• Making a detailed topographical map of your property—or any property

Although smartphones have GPS, some of them depend on proximity to cell towers for navigation. When hiking in the mountains here in Colorado, there often isn’t any cell service. GPS doesn’t have that problem— although it does need to be able to find satellites. And since a GPS receiver doesn’t broadcast anything, you can be the only one who knows your location—if that’s important to you.


Conceptually, GPS is simple. A receiver needs four satellites to calculate its position. Each GPS satellite broadcasts its identification, health status, position and a very accurate time signal. The receiver compares the time broadcast by the satellite to the actual time when the signal was received. The difference is the travel time of the signal. Knowing how fast the signal travels, the receiver can calculate how far it is from the satellite, using the equation: Distance = Rate × Time. This tells the receiver that it is located somewhere on a sphere with the satellite at the center.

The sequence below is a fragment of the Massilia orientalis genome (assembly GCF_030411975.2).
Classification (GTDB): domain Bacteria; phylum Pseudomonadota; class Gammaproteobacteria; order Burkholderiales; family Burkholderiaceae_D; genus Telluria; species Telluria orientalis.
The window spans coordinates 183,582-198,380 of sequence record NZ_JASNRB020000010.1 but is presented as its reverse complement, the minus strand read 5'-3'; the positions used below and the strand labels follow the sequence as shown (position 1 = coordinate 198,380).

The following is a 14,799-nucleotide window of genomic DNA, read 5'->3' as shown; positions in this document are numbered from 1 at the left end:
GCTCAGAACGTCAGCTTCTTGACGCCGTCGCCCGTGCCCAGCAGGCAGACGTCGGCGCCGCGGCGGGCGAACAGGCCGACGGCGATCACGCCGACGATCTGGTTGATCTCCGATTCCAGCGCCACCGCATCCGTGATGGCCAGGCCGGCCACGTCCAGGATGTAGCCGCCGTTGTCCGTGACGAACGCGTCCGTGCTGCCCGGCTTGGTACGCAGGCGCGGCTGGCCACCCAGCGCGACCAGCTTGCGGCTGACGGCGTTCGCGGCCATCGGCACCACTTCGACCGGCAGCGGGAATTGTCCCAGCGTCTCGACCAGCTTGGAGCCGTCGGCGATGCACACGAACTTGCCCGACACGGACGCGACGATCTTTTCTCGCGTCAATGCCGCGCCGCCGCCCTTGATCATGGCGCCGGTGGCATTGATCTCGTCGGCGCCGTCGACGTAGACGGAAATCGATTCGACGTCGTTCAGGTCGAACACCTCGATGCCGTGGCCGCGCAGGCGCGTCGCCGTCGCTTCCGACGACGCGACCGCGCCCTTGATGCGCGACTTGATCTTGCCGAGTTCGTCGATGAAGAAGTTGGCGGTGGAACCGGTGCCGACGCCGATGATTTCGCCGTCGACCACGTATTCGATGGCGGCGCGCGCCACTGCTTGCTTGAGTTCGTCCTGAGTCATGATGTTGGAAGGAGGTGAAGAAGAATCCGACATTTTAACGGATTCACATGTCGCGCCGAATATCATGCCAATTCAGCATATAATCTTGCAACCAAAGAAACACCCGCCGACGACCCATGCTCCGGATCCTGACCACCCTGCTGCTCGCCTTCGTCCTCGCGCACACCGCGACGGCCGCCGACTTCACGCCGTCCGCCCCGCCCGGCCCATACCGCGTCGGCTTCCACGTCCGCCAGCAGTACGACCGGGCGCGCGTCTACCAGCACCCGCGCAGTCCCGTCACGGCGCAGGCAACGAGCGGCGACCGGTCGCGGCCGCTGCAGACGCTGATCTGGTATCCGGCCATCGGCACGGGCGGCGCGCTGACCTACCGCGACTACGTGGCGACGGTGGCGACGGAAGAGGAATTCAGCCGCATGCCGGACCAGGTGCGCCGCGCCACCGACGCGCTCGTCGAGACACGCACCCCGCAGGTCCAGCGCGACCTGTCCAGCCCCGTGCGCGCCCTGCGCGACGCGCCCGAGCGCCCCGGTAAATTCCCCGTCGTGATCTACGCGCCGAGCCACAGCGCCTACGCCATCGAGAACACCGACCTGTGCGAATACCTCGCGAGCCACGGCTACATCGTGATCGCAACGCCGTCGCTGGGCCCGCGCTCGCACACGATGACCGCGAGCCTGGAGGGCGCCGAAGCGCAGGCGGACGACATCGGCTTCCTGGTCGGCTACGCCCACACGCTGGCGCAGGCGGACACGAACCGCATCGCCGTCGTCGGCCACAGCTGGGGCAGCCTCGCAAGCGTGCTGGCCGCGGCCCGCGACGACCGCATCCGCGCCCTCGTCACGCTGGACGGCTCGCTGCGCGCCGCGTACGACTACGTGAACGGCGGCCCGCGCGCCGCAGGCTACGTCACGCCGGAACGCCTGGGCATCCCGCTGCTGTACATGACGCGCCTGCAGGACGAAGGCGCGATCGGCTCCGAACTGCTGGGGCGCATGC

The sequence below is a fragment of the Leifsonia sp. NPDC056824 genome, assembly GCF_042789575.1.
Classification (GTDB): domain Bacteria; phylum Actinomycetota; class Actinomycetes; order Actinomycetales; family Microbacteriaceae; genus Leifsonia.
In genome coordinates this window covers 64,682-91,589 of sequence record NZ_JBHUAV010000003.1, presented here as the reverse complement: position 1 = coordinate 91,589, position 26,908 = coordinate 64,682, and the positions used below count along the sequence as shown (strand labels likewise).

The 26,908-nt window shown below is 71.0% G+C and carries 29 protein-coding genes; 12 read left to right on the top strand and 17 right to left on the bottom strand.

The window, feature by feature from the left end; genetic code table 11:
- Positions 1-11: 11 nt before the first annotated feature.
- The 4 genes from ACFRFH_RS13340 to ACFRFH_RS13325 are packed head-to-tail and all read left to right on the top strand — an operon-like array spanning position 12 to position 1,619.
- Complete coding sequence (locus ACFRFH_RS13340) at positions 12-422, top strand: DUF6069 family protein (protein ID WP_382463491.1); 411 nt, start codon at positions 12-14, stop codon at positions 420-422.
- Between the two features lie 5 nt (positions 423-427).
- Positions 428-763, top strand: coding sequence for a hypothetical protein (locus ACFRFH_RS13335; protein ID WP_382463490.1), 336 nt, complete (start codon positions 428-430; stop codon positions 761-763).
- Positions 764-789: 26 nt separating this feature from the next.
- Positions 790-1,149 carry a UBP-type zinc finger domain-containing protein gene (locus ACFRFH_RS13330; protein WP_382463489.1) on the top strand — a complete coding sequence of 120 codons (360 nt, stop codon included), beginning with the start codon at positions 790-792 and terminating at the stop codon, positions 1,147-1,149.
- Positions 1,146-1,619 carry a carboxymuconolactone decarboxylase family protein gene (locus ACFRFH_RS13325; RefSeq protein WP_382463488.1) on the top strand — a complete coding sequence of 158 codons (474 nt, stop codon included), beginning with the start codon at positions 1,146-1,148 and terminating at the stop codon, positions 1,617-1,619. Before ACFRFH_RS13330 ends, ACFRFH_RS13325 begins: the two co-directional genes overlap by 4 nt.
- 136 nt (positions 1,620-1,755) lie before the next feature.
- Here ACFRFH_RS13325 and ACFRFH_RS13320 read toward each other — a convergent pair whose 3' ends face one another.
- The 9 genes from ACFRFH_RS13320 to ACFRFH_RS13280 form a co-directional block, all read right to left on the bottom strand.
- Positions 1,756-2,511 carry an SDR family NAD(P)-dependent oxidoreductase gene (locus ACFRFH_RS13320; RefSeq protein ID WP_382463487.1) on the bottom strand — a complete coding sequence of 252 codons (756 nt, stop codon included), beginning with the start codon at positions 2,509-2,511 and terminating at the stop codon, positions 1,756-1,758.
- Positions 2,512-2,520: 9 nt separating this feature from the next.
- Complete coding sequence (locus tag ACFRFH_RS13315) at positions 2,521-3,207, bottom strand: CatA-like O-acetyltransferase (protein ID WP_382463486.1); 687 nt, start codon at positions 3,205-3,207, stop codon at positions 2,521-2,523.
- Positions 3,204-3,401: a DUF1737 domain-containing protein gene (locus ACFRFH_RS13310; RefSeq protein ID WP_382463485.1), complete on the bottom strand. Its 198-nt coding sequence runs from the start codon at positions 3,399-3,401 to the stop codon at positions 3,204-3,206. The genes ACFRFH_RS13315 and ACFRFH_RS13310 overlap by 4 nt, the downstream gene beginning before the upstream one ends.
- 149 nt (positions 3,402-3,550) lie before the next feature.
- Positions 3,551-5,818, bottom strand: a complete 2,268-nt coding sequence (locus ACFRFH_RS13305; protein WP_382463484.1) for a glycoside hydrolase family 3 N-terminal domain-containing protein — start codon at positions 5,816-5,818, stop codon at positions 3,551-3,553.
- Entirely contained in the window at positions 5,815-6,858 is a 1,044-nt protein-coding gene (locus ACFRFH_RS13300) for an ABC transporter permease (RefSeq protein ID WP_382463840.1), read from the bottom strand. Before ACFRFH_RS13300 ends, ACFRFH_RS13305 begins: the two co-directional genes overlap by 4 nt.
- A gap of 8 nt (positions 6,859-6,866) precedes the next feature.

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By making the same calculation with a second satellite, the receiver knows it is somewhere on a circle that is the intersection of the two spheres. A third satellite provides two points, one of which is in space or in the center of the earth and can be discarded. So, using three satellites, the receiver can tell where it is in three dimensions.

So why do GPS receivers need four satellites to obtain a position fix? The reason is the measurement of the transmission time to plug into the “Rate × Time” equation. The rate in this case is almost the speed of light, so time is a very small number.

The GPS satellites use onboard atomic clocks to keep very accurate time. Without an atomic clock at the receiver, the precise time the satellite signal was received cannot be determined, and the travel time cannot be calculated. The fourth satellite provides an accurate reference time. Although only three satellites are need for positioning, the position calculation for those three satellites is time-based and requires atomic-clock time accuracy.